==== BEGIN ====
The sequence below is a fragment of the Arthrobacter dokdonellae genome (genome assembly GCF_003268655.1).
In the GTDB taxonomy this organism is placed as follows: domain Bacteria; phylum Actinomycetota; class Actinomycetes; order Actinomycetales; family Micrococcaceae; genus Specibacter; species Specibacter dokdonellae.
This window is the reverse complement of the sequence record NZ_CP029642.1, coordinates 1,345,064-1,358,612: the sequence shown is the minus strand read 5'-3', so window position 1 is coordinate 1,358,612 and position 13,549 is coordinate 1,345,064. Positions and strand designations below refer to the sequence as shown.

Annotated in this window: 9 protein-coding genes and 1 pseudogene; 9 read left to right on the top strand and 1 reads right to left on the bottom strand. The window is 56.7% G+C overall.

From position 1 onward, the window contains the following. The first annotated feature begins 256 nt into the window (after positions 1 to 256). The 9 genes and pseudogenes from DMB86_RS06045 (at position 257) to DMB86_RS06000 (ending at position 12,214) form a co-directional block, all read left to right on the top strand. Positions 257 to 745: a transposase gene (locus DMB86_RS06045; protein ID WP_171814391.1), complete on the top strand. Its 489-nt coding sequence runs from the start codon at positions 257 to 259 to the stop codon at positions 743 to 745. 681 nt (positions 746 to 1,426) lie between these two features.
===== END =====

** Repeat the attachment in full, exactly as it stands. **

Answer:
The sequence below is a fragment of the Arthrobacter dokdonellae genome (genome assembly GCF_003268655.1).
In the GTDB taxonomy this organism is placed as follows: domain Bacteria; phylum Actinomycetota; class Actinomycetes; order Actinomycetales; family Micrococcaceae; genus Specibacter; species Specibacter dokdonellae.
This window is the reverse complement of the sequence record NZ_CP029642.1, coordinates 1,345,064-1,358,612: the sequence shown is the minus strand read 5'-3', so window position 1 is coordinate 1,358,612 and position 13,549 is coordinate 1,345,064. Positions and strand designations below refer to the sequence as shown.

Annotated in this window: 9 protein-coding genes and 1 pseudogene; 9 read left to right on the top strand and 1 reads right to left on the bottom strand. The window is 56.7% G+C overall.

From position 1 onward, the window contains the following. The first annotated feature begins 256 nt into the window (after positions 1 to 256). The 9 genes and pseudogenes from DMB86_RS06045 (at position 257) to DMB86_RS06000 (ending at position 12,214) form a co-directional block, all read left to right on the top strand. Positions 257 to 745: a transposase gene (locus DMB86_RS06045; protein ID WP_171814391.1), complete on the top strand. Its 489-nt coding sequence runs from the start codon at positions 257 to 259 to the stop codon at positions 743 to 745. 681 nt (positions 746 to 1,426) lie between these two features.